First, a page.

On 9 February 2017, a precedent was set when the Egyptian authorities suddenly shuttered the anti-torture NGO El-Nadeem Center for the Rehabilitation of Victims of Violence; this was rightly condemned by Germany’s Human Rights Commissioner Dr Bärbel Kofler. Its founders are among Egypt’s women HRDs specifically targeted within this crackdown: Aida Seif al-Dawla, Magda Adly and Suzan Fayyad, as well as Mozn Hassan and Azza Soliman.

Egypt’s President could still receive and ratify the draconian NGO law adopted by Parliament in 2016 that would put an end to independent civil society altogether. This law thoroughly violates the constitutionally-guaranteed right to freedom of association and Egypt’s many international legal commitments to uphold it. It would place all of Egyptian civil society under full control of State bodies, specifically ban any NGOs connected to foreign governments, political parties or trade unions, and thus prevent the return of any German political foundations to Egypt.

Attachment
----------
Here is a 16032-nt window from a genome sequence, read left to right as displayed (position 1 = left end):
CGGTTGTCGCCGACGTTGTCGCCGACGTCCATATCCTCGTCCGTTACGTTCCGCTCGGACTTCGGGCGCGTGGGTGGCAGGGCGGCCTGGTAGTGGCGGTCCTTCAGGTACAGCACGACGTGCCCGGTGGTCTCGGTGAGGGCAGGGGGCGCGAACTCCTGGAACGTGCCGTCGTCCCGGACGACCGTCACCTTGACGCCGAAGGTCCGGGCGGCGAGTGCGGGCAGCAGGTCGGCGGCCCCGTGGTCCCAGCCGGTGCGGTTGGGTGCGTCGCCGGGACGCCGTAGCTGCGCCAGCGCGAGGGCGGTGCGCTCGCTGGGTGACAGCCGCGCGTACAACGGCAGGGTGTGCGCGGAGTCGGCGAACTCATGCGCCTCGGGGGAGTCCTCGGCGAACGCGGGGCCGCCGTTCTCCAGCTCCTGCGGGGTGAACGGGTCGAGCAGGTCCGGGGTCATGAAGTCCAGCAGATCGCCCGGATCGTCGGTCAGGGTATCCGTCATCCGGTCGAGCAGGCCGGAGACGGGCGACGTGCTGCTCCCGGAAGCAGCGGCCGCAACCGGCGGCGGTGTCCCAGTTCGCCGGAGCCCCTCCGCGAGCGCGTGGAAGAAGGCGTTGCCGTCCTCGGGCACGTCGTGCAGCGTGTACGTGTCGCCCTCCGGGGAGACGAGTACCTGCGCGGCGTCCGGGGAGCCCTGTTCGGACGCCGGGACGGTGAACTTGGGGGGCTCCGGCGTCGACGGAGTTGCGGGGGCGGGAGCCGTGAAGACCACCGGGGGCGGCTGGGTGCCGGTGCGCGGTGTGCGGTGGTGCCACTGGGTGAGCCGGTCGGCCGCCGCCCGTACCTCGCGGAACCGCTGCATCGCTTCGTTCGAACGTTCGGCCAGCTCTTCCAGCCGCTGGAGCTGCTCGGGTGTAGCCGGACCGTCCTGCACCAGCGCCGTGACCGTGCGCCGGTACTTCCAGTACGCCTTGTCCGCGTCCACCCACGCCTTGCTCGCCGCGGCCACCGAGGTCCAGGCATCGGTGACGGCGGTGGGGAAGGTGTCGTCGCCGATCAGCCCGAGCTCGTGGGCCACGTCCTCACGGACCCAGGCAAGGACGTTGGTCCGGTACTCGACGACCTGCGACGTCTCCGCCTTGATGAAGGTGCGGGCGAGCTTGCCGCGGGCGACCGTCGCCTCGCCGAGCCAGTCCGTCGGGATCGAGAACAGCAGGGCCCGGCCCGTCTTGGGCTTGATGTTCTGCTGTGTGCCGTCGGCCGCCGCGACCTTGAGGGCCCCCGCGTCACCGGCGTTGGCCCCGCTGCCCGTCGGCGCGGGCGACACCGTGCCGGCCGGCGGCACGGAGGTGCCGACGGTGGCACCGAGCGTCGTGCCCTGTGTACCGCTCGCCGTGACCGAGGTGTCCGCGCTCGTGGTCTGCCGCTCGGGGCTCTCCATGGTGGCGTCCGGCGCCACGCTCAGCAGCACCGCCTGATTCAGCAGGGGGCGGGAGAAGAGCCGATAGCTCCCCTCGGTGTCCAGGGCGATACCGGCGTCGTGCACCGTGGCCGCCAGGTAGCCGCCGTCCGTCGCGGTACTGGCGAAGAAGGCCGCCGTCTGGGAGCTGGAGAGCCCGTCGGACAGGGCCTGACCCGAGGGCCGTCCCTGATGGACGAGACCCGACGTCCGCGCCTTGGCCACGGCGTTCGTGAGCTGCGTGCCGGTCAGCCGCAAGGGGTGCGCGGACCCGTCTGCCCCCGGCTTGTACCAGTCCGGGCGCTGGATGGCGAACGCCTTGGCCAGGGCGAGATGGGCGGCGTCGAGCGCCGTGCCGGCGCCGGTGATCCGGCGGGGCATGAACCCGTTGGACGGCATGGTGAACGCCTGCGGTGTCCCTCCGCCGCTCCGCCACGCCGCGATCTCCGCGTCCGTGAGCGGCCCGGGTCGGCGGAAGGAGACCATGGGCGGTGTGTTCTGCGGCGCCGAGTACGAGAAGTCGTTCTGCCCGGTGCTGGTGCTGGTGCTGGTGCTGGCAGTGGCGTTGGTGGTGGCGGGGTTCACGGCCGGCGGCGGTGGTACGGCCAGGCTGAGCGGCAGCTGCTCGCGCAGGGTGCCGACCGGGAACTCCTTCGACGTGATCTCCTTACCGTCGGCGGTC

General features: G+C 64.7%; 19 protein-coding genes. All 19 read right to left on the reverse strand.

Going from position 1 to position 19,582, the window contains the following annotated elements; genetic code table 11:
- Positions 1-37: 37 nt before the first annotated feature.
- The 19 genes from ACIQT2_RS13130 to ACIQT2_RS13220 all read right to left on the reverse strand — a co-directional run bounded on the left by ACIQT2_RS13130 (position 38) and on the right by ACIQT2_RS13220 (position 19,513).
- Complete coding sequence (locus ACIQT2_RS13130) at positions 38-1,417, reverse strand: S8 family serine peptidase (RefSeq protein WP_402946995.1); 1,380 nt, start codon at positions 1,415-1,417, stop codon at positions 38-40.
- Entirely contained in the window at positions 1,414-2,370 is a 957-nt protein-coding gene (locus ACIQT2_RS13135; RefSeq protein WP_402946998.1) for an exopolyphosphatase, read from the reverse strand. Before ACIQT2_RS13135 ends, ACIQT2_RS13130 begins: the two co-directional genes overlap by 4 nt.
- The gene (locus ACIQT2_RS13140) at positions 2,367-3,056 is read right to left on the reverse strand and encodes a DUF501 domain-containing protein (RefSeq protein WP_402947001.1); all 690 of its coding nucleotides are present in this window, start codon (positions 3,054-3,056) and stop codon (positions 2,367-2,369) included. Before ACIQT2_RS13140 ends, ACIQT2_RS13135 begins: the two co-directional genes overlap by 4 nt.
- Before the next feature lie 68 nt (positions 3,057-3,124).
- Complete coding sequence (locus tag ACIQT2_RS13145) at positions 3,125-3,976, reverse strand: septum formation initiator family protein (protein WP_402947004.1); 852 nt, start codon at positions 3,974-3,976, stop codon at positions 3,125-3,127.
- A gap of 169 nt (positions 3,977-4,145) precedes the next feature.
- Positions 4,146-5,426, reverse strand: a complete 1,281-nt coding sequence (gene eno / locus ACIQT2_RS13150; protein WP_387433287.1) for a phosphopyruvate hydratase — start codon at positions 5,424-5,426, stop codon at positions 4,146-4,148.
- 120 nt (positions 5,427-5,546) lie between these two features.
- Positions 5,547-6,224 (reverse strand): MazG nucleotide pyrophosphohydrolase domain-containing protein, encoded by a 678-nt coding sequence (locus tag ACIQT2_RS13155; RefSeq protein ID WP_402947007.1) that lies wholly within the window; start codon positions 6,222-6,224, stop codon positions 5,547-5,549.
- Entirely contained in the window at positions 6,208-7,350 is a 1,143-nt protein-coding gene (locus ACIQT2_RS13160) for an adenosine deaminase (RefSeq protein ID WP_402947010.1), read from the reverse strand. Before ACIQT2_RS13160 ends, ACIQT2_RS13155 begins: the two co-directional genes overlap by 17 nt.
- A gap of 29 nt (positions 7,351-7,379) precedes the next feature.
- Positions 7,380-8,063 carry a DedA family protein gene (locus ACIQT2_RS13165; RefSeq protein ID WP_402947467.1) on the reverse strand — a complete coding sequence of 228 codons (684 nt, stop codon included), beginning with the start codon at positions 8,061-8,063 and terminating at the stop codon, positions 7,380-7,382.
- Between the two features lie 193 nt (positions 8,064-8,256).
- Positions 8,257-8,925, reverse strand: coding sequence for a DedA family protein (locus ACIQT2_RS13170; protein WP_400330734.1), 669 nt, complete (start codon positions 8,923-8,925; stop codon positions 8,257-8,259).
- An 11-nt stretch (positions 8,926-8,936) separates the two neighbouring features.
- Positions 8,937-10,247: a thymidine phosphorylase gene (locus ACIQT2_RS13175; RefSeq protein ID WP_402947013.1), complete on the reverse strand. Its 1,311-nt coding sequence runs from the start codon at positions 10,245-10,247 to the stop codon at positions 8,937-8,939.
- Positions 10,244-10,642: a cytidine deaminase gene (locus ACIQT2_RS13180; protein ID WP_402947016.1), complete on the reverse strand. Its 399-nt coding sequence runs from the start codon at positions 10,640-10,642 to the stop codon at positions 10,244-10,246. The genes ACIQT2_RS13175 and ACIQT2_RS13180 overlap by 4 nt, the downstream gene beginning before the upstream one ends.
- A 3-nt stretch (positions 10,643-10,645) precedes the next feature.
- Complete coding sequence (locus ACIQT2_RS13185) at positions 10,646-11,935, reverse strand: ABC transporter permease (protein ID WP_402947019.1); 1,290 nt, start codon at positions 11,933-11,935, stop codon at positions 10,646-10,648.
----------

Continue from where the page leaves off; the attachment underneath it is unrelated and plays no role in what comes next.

We urge you to emphasise to President al-Sisi that Germany views the presence of a free and vital civil society in Egypt as indispensable, and stress the urgent need for the Government of Egypt to address widespread torture, enforced disappearances and deaths in detention, as well as highly prevalent gender-based violence. The closure of the public sphere through repression of media workers, and the use of the 1914 Assembly Law and 2013 Protest Law to ban peaceful gatherings and rationalise long, arbitrary detentions, must be raised. The impact of such policies is inherently destabilising: they ban peaceful expressions of popular grievances and political dissent, marginalise youth and maintain a favourable environment for radicalisation and violent extremism.